As negotiations between Egypt, Sudan and Ethiopia over Addis Ababa’s massive dam reach impasse some analysts believe military confrontation is imminent
Talks between Egypt, Ethiopia and Sudan over Addis Ababa’s disputed dam on the Nile River has reached a political impasse, amid rising concerns that the crisis may turn into a military conflict.
The latest round of talks that ended this week failed to reach an agreement.
Ethiopian Minister of Water, Irrigation and Energy Seleshi Bekele said on Wednesday that his country would continue filling the dam’s massive reservoir during the upcoming rainy season, which normally begins in June or July.
“As construction progresses, filling takes place,” Bekele said. “We don’t deviate from that at all.”
That sparked an angry response from neighboring Sudan, whose irrigation minister warned that his country is ready to harden its position in the dispute.
“For Sudan, all options are possible, including returning [the matter] to the United Nations Security Council and hardening policy … (if) Ethiopia embarks on a second filling (of the dam) without agreement,” Yasser Abbas told reporters.
Sudanese independent journalist Mohamed Mustafa told The Media Line that the failure of the three countries to reach an agreement was because all parties are suspicious of one other.
“The main points of contention are the binding legal agreement. Ethiopia fears that the agreement will restrict its future water projects; while Sudan and Egypt insist on signing an ‘agreement,’” Mustafa said, adding that another sticking point is “the period of filling the dam and how to operate during periods of drought.”
Much of the rhetoric we are seeing around the dam from all sides is directed more to internal audiences than to the other parties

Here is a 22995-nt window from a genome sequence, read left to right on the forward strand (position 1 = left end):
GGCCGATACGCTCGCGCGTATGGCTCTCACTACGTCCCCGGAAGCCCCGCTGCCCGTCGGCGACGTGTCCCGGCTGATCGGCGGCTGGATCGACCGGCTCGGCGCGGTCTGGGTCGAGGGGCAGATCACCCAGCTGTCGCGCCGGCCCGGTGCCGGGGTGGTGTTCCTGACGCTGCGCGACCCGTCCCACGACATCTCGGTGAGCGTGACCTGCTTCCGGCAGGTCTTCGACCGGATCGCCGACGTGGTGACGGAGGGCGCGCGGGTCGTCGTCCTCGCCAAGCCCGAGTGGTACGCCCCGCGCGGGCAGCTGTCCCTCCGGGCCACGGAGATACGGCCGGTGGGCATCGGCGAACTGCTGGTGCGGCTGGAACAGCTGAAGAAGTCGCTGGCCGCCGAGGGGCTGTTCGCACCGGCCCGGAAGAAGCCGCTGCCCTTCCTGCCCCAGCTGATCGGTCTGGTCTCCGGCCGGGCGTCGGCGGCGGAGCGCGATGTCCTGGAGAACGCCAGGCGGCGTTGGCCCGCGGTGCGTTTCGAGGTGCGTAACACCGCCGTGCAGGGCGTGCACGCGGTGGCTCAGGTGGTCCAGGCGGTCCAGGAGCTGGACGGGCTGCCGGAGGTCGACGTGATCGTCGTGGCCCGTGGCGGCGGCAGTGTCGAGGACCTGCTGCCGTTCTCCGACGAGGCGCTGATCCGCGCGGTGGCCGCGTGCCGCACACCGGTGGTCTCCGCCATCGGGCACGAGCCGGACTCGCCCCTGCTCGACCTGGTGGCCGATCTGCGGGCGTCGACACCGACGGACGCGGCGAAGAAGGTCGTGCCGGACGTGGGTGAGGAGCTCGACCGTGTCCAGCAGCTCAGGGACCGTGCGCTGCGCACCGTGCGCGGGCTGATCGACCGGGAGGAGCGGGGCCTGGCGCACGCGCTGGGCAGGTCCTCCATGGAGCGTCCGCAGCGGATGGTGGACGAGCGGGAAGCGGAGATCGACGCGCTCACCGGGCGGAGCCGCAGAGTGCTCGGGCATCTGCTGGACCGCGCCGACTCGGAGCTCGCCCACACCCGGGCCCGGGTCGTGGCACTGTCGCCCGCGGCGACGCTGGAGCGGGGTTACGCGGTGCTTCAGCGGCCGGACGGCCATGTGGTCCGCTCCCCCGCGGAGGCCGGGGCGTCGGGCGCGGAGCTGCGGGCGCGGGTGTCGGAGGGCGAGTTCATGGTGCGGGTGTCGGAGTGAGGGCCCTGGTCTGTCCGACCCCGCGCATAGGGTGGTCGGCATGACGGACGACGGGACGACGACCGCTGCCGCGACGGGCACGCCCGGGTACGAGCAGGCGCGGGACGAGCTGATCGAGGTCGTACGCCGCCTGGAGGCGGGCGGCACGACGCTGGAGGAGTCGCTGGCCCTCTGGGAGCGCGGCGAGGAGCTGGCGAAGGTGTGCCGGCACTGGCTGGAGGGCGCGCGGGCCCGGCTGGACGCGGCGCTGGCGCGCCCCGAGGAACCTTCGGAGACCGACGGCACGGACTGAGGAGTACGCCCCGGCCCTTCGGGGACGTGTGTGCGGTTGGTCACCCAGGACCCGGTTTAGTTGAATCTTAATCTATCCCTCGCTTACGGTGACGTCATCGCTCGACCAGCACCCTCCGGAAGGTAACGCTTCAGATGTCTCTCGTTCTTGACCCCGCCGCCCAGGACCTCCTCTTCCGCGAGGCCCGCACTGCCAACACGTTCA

Egyptian apprehension that the dam will jeopardize its share of the river’s water led President Abdel Fattah al-Sisi to make a stern warning to Ethiopia last week, saying his country’s portion of the Nile is “untouchable.”
William Davison, senior Ethiopia analyst at International Crisis Group, told The Media Line that an Egyptian and Sudanese “early agreement on how to cooperate over the second filling would have averted the increase in diplomatic tensions we are seeing now and lessened the chances of damage in Sudan as a result of the process.”
Sisi’s rhetoric has raised speculation that a military confrontation is imminent, but is it worth?
Cameron Hudson, senior fellow, at the Atlantic Council’s Africa Center, told The Media Line that the heightened rhetoric is intended for domestic consumption.
“Much of the rhetoric we are seeing around the dam from all sides is directed more to internal audiences than to the other parties. For Ethiopia and Egypt especially, these issues have stirred up deep nationalist sentiment and both leaders are using this issue to bolster their own political positions,” he said.
Hudson adds that Ethiopian Prime Minister Abiy Ahmed is under tremendous internal pressure, including revolts from several regions within the country as well as national elections in June, and this has played a role in his stance.
Davison says a military confrontation will not yield the best results for the downstream countries, Egypt and Sudan.